It is clear what is happening here. UBS uses the prices of the suppliers that could not deliver. What is strange is that UBS put these numbers down in their report. When you find numbers that are so different from what they should be, all kinds of alarm bells should go of, with red lights flashing as well. The two most likely reasons for this discrepancy are: that Tesla executives are lying through their teeth about their costs — to the public and in their SEC filings — or the estimates are way off.
In the first case, alert the SEC. The SEC does not like fraud. In the second case, correct your estimates. Also, in that second case, in the unlikely situation where reality is very different from what was expected, you have a lot of explaining to do in order to show why your numbers are correct.
Also, talking about powertrain when you mean battery pack is sloppy — the cost of the battery is likely 2/3 of the cost of the powertrain. The report has many more of these kinds of inaccuracies
The Model S/X battery was produced at the Fremont factory at less than $190/kWh in 2016. The expectation was that volume production in Gigafactory 1 could cut 30% from that price. After the start of production in Nevada, that reduction estimate was upped to 35% ($123.50/kWh). That is $55/kWh lower than the UBS production estimate. This number is probably still too high, if you believe CEO & CTO claims that Tesla expects to cross the $100/kWh barrier at the cell level sometime this year, and at the battery pack level in 1 or 2 years.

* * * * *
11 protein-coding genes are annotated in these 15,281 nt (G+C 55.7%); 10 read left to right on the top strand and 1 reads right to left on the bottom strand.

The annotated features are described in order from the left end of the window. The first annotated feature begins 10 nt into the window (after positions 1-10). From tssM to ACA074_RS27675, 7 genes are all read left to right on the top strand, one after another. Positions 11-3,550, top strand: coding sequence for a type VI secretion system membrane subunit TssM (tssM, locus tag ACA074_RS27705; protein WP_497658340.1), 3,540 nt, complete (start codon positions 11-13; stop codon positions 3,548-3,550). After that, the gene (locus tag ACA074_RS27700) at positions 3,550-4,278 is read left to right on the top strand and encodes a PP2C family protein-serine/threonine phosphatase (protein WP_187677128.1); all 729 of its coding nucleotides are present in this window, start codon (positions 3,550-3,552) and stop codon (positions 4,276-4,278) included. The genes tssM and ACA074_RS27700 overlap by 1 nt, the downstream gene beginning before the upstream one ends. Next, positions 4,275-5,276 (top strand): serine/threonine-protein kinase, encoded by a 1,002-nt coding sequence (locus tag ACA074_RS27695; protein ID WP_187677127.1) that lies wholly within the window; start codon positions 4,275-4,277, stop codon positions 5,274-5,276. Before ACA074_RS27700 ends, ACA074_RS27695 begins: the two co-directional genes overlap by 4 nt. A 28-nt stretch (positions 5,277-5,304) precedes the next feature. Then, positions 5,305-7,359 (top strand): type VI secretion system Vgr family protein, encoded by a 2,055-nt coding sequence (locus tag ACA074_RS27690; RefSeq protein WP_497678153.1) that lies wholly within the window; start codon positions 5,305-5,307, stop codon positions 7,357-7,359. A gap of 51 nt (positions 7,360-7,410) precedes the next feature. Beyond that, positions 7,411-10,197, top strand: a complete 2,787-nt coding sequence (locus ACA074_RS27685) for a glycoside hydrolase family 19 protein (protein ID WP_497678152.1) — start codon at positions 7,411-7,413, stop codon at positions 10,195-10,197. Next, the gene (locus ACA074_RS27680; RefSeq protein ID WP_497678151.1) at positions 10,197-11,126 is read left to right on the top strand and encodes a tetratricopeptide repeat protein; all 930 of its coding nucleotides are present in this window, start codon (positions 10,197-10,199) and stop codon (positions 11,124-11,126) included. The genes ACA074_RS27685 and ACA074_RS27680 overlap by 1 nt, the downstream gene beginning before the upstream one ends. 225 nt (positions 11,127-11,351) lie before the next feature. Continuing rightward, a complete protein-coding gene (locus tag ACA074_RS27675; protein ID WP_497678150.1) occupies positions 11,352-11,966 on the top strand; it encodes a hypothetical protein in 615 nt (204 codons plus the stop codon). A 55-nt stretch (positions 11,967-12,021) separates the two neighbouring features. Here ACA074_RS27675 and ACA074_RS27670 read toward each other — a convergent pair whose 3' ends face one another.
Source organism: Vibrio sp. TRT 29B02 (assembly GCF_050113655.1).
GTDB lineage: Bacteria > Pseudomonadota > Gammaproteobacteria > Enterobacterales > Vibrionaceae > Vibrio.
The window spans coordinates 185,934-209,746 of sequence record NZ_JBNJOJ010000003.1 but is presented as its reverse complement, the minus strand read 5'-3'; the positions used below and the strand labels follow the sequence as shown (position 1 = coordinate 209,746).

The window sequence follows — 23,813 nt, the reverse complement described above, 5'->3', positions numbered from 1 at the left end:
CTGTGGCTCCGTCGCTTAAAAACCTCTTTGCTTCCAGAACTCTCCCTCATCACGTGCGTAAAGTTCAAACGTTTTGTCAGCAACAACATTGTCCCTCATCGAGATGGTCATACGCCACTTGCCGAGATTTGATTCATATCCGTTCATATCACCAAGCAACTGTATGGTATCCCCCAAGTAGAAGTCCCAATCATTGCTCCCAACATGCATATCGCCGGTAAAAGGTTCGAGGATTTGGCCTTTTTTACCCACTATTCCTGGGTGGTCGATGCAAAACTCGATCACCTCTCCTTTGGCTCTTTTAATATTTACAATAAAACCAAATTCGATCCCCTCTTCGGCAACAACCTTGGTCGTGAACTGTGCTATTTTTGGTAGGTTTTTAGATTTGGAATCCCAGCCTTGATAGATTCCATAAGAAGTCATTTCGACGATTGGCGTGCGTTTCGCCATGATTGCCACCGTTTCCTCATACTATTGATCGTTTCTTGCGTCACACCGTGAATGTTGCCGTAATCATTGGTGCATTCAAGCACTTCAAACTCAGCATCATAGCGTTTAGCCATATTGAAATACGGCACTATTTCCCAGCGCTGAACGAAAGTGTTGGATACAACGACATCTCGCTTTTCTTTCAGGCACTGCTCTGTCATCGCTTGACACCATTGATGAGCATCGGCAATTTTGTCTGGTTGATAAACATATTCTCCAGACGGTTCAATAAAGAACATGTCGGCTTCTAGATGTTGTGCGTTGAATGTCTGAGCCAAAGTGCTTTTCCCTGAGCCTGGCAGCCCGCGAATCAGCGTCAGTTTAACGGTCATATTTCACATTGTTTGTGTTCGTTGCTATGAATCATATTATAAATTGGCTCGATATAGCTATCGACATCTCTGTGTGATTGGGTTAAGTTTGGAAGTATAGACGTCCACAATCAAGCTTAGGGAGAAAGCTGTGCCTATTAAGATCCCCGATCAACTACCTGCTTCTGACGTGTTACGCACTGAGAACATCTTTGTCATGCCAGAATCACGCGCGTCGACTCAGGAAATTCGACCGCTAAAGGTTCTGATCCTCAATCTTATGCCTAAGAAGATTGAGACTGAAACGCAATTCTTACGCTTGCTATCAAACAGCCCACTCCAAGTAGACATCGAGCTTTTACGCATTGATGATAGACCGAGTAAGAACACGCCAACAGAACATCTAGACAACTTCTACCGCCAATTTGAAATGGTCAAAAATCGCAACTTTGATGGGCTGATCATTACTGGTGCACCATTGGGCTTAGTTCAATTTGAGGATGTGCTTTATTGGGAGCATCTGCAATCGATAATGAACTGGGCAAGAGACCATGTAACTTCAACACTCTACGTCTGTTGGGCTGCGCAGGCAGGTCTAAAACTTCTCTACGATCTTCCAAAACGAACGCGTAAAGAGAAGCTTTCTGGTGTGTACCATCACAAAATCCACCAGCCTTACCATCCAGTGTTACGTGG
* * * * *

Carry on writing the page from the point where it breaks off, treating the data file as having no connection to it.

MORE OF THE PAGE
In a few months, a new production line for batteries will be installed in Nevada, around the time of the planned start of production of the Model 3 base version. It should enable better batteries at a lower cost — they keep learning how to do it better, and implementing what they learned. That UBS did not see this coming is perhaps forgivable, since predictions are hard, especially when the future is involved.
The numbers UBS uses for its profitability estimates are not yesterday’s numbers during the ramp up — they are the numbers they expect to be true for the Model 3 when normal, steady production is reached. Other teardown groups used 10,000/week for that state. UBS does not provide a number, but it seems like the most logical number to use. Next, I’ll look at the UBS numbers as considered for a steady production of 10,000/week.